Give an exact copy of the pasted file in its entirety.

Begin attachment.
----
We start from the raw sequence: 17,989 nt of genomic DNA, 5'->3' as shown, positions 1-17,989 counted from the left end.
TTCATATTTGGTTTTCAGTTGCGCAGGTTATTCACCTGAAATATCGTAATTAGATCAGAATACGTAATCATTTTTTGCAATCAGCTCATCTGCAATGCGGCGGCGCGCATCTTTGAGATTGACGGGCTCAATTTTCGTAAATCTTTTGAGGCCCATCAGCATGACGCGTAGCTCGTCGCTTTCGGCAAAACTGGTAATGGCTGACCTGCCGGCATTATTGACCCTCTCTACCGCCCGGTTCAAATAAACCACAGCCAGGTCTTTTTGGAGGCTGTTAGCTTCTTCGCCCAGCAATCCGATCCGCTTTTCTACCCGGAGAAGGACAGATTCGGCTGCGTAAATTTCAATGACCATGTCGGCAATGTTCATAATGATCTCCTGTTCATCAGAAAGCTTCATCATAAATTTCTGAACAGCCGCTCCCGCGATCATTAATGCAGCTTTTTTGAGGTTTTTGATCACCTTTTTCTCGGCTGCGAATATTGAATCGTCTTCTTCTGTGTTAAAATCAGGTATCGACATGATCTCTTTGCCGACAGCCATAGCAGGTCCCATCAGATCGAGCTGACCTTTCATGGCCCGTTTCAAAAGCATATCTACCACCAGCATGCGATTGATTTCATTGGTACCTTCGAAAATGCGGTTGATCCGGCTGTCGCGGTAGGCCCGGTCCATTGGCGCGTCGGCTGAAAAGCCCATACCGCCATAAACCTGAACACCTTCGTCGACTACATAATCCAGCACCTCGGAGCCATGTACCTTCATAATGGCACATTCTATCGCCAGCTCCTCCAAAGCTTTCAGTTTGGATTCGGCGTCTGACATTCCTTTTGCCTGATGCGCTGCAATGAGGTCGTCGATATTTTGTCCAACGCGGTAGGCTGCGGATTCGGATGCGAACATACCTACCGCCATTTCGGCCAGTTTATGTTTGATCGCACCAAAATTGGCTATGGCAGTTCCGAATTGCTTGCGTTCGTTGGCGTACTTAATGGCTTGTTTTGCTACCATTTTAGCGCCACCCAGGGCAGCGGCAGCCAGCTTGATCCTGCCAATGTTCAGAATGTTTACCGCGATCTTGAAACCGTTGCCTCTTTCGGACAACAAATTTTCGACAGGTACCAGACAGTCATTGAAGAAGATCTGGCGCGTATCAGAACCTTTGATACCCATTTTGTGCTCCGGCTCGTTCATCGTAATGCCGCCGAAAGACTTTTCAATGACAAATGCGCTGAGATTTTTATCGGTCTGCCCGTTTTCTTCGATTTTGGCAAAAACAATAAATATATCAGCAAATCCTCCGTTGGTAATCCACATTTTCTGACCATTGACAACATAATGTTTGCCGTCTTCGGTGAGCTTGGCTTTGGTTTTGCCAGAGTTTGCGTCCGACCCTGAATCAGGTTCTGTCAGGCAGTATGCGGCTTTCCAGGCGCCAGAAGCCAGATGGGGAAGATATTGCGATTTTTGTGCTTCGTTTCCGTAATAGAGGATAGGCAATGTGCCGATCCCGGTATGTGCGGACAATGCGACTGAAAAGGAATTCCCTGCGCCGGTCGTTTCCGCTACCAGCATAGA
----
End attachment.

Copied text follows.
We start from the raw sequence: 17,989 nt of genomic DNA, 5'->3' as shown, positions 1-17,989 counted from the left end.
TTCATATTTGGTTTTCAGTTGCGCAGGTTATTCACCTGAAATATCGTAATTAGATCAGAATACGTAATCATTTTTTGCAATCAGCTCATCTGCAATGCGGCGGCGCGCATCTTTGAGATTGACGGGCTCAATTTTCGTAAATCTTTTGAGGCCCATCAGCATGACGCGTAGCTCGTCGCTTTCGGCAAAACTGGTAATGGCTGACCTGCCGGCATTATTGACCCTCTCTACCGCCCGGTTCAAATAAACCACAGCCAGGTCTTTTTGGAGGCTGTTAGCTTCTTCGCCCAGCAATCCGATCCGCTTTTCTACCCGGAGAAGGACAGATTCGGCTGCGTAAATTTCAATGACCATGTCGGCAATGTTCATAATGATCTCCTGTTCATCAGAAAGCTTCATCATAAATTTCTGAACAGCCGCTCCCGCGATCATTAATGCAGCTTTTTTGAGGTTTTTGATCACCTTTTTCTCGGCTGCGAATATTGAATCGTCTTCTTCTGTGTTAAAATCAGGTATCGACATGATCTCTTTGCCGACAGCCATAGCAGGTCCCATCAGATCGAGCTGACCTTTCATGGCCCGTTTCAAAAGCATATCTACCACCAGCATGCGATTGATTTCATTGGTACCTTCGAAAATGCGGTTGATCCGGCTGTCGCGGTAGGCCCGGTCCATTGGCGCGTCGGCTGAAAAGCCCATACCGCCATAAACCTGAACACCTTCGTCGACTACATAATCCAGCACCTCGGAGCCATGTACCTTCATAATGGCACATTCTATCGCCAGCTCCTCCAAAGCTTTCAGTTTGGATTCGGCGTCTGACATTCCTTTTGCCTGATGCGCTGCAATGAGGTCGTCGATATTTTGTCCAACGCGGTAGGCTGCGGATTCGGATGCGAACATACCTACCGCCATTTCGGCCAGTTTATGTTTGATCGCACCAAAATTGGCTATGGCAGTTCCGAATTGCTTGCGTTCGTTGGCGTACTTAATGGCTTGTTTTGCTACCATTTTAGCGCCACCCAGGGCAGCGGCAGCCAGCTTGATCCTGCCAATGTTCAGAATGTTTACCGCGATCTTGAAACCGTTGCCTCTTTCGGACAACAAATTTTCGACAGGTACCAGACAGTCATTGAAGAAGATCTGGCGCGTATCAGAACCTTTGATACCCATTTTGTGCTCCGGCTCGTTCATCGTAATGCCGCCGAAAGACTTTTCAATGACAAATGCGCTGAGATTTTTATCGGTCTGCCCGTTTTCTTCGATTTTGGCAAAAACAATAAATATATCAGCAAATCCTCCGTTGGTAATCCACATTTTCTGACCATTGACAACATAATGTTTGCCGTCTTCGGTGAGCTTGGCTTTGGTTTTGCCAGAGTTTGCGTCCGACCCTGAATCAGGTTCTGTCAGGCAGTATGCGGCTTTCCAGGCGCCAGAAGCCAGATGGGGAAGATATTGCGATTTTTGTGCTTCGTTTCCGTAATAGAGGATAGGCAATGTGCCGATCCCGGTATGTGCGGACAATGCGACTGAAAAGGAATTCCCTGCGCCGGTCGTTTCCGCTACCAGCATAGA